Teachers who give struggling pupils "lavish praise" could make them even less likely to succeed, research into classroom tactics has suggested.
The Sutton Trust education charity has warned that many strategies used by teachers have no evidence to show that they really work.
Too much praise for low achievers can "convey a message of low expectations".
Robert Coe of Durham University said teachers needed to know what was "most likely to be effective".
The study, What Makes Great Teaching, produced by Prof Coe for the Sutton Trust, drew on more than 200 pieces of research into what works in the classroom.
It highlights what it says are commonly used ways of teaching which are not supported by the research evidence.
Although teachers want to encourage underachieving pupils by giving them praise, this can have a negative impact on them, the study concluded.
It warned that research shows that if children's failure brings them sympathy they are more likely to associate that approval with underachievement.
In contrast, it said that pupils who are "presented with anger" will not have such a positive association with performing badly.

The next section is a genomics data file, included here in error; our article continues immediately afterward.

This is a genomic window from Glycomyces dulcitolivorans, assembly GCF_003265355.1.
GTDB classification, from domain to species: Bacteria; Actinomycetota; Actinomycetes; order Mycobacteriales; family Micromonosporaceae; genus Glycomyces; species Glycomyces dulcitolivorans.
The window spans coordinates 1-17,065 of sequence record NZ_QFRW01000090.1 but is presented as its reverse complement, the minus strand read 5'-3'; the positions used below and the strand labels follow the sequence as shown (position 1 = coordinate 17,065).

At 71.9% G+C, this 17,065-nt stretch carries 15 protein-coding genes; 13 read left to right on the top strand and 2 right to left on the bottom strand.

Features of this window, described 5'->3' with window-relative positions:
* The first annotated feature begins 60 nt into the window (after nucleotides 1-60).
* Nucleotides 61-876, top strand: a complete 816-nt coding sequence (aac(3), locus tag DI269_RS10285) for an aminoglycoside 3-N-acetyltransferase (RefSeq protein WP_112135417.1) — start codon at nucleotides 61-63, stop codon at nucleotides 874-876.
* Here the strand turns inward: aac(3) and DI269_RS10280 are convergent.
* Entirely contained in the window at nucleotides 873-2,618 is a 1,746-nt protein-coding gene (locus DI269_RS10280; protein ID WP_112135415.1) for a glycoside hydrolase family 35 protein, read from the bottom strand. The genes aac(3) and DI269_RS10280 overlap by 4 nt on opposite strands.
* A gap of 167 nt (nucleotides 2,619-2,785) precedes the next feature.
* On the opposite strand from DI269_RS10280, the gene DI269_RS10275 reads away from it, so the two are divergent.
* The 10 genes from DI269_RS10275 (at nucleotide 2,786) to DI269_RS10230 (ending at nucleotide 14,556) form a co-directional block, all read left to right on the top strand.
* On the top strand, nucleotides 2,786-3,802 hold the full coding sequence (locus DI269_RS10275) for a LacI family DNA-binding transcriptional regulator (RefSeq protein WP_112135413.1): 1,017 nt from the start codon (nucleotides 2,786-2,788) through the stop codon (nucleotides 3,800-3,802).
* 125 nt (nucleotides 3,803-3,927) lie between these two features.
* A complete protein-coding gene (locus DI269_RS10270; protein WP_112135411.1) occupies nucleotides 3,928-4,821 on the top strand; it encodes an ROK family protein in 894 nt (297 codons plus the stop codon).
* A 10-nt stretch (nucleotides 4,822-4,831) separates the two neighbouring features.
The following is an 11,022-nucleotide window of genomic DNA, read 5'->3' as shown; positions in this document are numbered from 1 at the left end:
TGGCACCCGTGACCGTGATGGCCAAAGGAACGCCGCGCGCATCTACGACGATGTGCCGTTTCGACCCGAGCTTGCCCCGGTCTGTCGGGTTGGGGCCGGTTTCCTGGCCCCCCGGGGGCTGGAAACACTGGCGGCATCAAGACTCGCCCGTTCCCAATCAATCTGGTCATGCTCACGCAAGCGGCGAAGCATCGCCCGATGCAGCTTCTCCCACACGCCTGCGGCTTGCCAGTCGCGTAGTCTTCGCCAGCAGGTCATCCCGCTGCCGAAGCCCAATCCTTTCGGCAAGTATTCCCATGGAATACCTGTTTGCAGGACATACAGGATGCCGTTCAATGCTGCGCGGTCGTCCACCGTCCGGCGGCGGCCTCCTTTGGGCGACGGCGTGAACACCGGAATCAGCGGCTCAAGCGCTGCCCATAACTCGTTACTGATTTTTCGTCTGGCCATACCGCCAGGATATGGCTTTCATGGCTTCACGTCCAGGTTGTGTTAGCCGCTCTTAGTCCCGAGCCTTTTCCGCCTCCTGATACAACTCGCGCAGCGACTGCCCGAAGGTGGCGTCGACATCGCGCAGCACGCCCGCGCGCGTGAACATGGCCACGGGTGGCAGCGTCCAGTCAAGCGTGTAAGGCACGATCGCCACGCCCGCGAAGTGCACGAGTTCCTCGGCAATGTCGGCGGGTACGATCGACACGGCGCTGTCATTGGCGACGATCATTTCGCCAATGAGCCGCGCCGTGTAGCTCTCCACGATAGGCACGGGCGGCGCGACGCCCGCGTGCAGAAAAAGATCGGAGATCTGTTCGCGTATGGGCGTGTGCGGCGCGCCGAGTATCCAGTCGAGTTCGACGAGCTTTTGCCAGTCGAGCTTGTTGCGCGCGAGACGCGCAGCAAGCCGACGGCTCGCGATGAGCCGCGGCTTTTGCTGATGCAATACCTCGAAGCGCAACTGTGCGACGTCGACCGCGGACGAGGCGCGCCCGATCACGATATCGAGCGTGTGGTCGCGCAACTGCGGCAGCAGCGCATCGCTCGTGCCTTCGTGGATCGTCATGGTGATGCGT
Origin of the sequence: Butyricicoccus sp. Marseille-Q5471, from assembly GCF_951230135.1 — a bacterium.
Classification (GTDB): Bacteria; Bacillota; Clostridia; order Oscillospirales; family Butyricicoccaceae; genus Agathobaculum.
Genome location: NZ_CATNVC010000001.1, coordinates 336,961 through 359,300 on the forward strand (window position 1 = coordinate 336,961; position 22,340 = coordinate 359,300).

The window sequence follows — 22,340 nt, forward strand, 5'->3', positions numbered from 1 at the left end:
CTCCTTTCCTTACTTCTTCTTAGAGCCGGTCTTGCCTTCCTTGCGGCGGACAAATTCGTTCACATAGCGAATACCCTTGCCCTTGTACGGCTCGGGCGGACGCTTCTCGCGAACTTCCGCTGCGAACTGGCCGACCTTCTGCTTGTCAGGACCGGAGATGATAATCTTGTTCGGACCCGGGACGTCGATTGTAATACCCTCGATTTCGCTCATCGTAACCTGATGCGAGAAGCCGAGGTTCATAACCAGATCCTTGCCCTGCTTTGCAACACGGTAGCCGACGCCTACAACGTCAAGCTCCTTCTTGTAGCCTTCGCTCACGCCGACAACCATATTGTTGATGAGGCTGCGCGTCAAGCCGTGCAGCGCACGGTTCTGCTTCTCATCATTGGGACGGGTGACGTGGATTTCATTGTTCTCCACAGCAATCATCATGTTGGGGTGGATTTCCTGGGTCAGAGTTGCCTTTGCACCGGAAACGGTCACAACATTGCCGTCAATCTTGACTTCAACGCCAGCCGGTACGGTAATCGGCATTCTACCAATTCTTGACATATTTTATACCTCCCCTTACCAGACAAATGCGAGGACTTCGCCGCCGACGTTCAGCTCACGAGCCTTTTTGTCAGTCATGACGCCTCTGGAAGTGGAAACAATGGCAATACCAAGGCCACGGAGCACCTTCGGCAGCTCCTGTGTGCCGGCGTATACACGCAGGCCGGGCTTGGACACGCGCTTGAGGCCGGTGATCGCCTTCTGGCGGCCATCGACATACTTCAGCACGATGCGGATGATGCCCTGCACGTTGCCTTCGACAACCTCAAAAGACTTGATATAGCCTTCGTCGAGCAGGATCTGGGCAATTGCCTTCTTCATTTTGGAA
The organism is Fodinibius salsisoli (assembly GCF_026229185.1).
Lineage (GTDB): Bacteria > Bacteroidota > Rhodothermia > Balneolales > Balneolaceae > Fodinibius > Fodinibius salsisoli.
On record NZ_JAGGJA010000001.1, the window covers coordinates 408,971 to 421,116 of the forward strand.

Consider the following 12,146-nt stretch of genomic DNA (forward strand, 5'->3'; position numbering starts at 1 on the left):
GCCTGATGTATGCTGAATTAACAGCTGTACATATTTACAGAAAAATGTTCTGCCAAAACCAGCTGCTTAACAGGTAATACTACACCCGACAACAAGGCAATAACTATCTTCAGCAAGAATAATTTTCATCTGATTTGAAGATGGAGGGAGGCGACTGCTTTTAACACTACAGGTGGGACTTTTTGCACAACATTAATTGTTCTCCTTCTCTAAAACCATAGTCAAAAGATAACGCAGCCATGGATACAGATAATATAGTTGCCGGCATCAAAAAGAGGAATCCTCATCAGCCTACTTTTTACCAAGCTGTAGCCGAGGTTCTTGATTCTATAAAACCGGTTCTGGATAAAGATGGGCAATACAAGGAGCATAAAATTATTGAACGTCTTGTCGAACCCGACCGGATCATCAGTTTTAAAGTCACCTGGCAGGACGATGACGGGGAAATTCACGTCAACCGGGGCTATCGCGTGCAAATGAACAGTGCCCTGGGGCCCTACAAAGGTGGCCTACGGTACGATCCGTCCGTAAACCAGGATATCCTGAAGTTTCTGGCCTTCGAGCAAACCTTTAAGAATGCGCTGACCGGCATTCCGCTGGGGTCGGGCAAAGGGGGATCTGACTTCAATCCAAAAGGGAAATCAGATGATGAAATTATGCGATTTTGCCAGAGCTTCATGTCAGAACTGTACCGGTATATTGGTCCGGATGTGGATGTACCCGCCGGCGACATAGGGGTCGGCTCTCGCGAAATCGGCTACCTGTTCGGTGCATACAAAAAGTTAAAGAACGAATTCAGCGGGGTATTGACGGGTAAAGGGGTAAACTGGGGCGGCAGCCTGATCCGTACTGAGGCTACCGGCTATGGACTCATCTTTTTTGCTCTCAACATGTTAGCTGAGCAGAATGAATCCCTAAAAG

The study also challenged the idea that pupils should be put into different sets according to their ability. Separating pupils in this way "makes very little difference to learning outcomes," it said.
The researchers identified two main factors which are linked to whether pupils' results can be improved - the quality of teaching and teachers' subject knowledge.
The "quality of instruction" included "effective questioning" of pupils and a good use of assessment.
And it said that teachers with a strong understanding of their specialist subject were particularly likely to have a positive impact on how pupils learn.
"Great teaching cannot be achieved by following a recipe, but there are some clear pointers in the research to approaches that are most likely to be effective, and to others, sometimes quite popular, that are not," said Prof Coe.
"Teachers need to understand why, when and how a particular approach is likely to enhance students' learning and be given time and support to embed it in their practice."
Head teachers welcomed the study's emphasis on research-based evidence for teaching.
"We have long promoted the use of evidence to inform teaching in practice and the information from this report is a useful step in the right direction," said Malcolm Trobe, deputy general secretary of the Association of School and College Leaders.
Christine Blower, leader of the National Union of Teachers, said: "Teachers are all too familiar with the fads and fashions regularly promoted as the latest "formula" to improve teaching and learning, only to see them debunked and replaced by some other magic solution shortly afterwards.
"The fact is that teachers themselves are the professionals who best know their children and their students."